106. Neversong

Description:

Neversongis a strange mishmash of games. It’s a mediation on mental health, but it’s also an action platformer. You play as a boy Peet, who’s girlfriend was stolen away from him, causing him to fall into a coma. After waking, he sets off on a strange and surreal adventure to find his girlfriend while battling bug-like enemies and swinging around environments.

Rank Explanation:

I think the odd blending of tones and genre conventions gives Neversong a truly unique flavor, but I’d like it more if the things it implemented felt a little better. The platforming itself is serviceable, but Peet’s hitbox in combat doesn’t feel right, and the swinging mechanics that the game introduces later on don’t work well on touch at all. I want to see where Neversonggoes, but I’ll only be enjoying it in small bursts using a controller unless some updates come through to improve the touch experience.


107. Speed Demons

Description:

Speed Demons is technically an auto-runner, I guess, but it feels more like a racing game because it involves cars. Race your way down winding roads across a variety of event types, most of which ultimately want you to drive fast and keep others from doing that better than you. To enhance the experience, Speed Demons relies heavily on an high frame rate and a propulsive soundtrack.

Rank Explanation:

When you’re in the zone in Speed Demons, it feels incredible. This involves the convergence of a lot of moving parts, though. You yourself have to be in the right mental (and physical) space to concentrate on the game. Then, the soundtrack needs to land on the right tune (thankfully, you can control this relatively easily). Finally—and most crucially—the game actually needs to be running at 60 frames per second or higher, which is sometimes a struggle. If any of these ingredients aren’t just right, the magic of Speed Demons doesn’t quite work.


108. ChuChu Rocket! Universe

Description:

In ChuChu Rocket! Universe, you have to lead mice to a rocket using arrows you draw on the ground. In this particular entry, there’s a single-player focus full of levels with various puzzles and challenges. Universe still features multiplayer, but it is relegated to a small sub-menu.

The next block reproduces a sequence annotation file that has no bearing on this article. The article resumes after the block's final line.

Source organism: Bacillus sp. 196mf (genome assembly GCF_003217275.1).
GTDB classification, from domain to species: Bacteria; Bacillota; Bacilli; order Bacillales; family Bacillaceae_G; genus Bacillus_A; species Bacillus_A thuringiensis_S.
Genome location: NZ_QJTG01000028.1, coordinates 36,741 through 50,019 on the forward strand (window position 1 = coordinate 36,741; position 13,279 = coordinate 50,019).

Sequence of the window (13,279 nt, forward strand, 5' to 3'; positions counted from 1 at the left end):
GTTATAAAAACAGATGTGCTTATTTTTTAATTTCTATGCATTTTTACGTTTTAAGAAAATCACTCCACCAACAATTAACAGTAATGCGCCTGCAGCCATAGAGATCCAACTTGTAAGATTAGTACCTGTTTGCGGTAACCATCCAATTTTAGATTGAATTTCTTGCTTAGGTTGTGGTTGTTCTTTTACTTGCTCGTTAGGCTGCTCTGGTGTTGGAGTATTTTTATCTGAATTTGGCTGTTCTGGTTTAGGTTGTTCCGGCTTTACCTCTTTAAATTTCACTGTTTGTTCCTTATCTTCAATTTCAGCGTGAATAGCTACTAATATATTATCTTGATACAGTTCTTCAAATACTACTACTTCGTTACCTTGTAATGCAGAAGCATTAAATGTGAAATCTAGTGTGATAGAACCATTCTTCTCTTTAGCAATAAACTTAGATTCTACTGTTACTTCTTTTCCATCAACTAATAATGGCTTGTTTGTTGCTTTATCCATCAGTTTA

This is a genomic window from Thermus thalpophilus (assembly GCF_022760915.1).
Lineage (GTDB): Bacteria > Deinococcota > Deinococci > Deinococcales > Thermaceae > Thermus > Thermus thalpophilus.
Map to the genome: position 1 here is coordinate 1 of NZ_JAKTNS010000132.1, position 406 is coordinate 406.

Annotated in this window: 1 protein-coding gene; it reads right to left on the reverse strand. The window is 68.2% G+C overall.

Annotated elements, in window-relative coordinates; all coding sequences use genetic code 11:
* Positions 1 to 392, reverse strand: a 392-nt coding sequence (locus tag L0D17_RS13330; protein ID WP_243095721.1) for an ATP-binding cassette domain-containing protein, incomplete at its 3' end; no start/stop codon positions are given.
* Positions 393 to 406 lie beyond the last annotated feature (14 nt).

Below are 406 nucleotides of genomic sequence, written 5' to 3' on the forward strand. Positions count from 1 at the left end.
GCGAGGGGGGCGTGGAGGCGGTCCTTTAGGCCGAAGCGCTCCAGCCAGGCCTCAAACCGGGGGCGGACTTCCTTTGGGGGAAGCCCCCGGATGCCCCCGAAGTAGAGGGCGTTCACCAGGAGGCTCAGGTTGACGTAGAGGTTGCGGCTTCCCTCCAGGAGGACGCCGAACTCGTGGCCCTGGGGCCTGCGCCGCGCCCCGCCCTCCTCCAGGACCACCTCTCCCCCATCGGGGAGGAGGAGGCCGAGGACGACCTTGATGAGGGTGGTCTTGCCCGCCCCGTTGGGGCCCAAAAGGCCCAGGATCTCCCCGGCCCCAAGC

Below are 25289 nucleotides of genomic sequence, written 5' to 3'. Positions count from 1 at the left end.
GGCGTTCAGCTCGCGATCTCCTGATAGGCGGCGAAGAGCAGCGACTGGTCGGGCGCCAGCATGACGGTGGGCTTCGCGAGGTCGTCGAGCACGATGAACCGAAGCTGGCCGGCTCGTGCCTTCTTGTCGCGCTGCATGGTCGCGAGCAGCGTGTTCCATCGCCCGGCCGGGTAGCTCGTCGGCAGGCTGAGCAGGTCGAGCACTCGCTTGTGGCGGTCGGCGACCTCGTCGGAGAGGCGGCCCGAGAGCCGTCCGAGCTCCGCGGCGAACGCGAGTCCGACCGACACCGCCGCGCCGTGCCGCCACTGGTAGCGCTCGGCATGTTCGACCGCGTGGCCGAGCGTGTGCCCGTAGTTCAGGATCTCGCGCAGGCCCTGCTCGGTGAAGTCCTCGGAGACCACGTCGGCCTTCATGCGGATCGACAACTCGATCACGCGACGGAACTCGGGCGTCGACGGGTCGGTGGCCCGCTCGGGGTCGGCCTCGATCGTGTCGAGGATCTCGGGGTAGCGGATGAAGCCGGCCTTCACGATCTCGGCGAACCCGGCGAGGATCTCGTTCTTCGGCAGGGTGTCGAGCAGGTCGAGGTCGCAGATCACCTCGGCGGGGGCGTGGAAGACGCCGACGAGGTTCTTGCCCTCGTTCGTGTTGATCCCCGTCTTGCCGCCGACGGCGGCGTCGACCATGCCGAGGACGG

Rank Explanation:

I don’t have any nostalgia for the original ChuChu Rocket!, so this game doesn’t do a whole lot for me. It’s a lot like heaps of other puzzle games on the App Store, and features a multiplayer mode that is so fast-paced that I’m not really sure what’s going on at any given moment. Still though, it’s a really well made puzzle game.


109. BADLAND+

Description:

This side-scrolling platformer has you tapping to control a flapping, fuzzball-like creature through mysterious environments. There are lite obstacles in your way, but they basically only pose a problem because the screen is always scrolling over to the right as you play. If you take too long in your navigation, you have to start over.

Rank Explanation:

Badland is another one of those high-profile mobile games I never got around to playing, but after playing it I have a hard time understanding what made it special. It's brand of puzzle platforming seems fine, but not especially revelatory. It would also be a lot more fun to play if controlling it didn't feel so floppy and imprecise.


110. Assemble With Care

Description:

Assemble With Care is a narrative puzzle game about a young girl named Maria who repairs things. As she fixes objects for the people of Bellariva—a town she is just passing through—she learns a lot about them and their lives. The gameplay here mostly consists of poking and prodding at broken objects with virtual tools to get them in working order again. Every time you fix an object, you then get a small dose of story that leads you to the next puzzle.

Rank Explanation:

I’m starting to think there’s something I’m missing when I play ustwo games. I love the attention-to-detail in games like Monument Valley and Assemble With Care, but I don’t find the overall experience all that compelling. It probably doesn’t help that Assemble With Care doesn’t really give itself room to develop its ideas. On the plus side, this is an easy title to burn through if you’re using a free trial of Apple Arcade.